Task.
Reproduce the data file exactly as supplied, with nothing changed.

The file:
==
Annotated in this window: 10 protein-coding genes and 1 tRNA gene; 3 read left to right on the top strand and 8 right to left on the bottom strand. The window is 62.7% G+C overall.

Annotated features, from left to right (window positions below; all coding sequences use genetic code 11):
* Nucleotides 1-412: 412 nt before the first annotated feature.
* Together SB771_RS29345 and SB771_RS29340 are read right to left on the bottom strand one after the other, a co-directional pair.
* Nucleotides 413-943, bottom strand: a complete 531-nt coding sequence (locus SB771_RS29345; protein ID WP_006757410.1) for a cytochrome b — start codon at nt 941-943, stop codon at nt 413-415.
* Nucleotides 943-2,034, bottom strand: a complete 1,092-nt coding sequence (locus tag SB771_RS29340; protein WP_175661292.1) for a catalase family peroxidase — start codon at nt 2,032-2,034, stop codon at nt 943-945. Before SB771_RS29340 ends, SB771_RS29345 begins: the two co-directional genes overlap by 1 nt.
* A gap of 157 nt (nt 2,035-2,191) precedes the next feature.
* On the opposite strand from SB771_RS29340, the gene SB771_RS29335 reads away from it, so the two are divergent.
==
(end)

Annotated in this window: 10 protein-coding genes and 1 tRNA gene; 3 read left to right on the top strand and 8 right to left on the bottom strand. The window is 62.7% G+C overall.

Annotated features, from left to right (window positions below; all coding sequences use genetic code 11):
* Nucleotides 1-412: 412 nt before the first annotated feature.
* Together SB771_RS29345 and SB771_RS29340 are read right to left on the bottom strand one after the other, a co-directional pair.
* Nucleotides 413-943, bottom strand: a complete 531-nt coding sequence (locus SB771_RS29345; protein ID WP_006757410.1) for a cytochrome b — start codon at nt 941-943, stop codon at nt 413-415.
* Nucleotides 943-2,034, bottom strand: a complete 1,092-nt coding sequence (locus tag SB771_RS29340; protein WP_175661292.1) for a catalase family peroxidase — start codon at nt 2,032-2,034, stop codon at nt 943-945. Before SB771_RS29340 ends, SB771_RS29345 begins: the two co-directional genes overlap by 1 nt.
* A gap of 157 nt (nt 2,035-2,191) precedes the next feature.
* On the opposite strand from SB771_RS29340, the gene SB771_RS29335 reads away from it, so the two are divergent.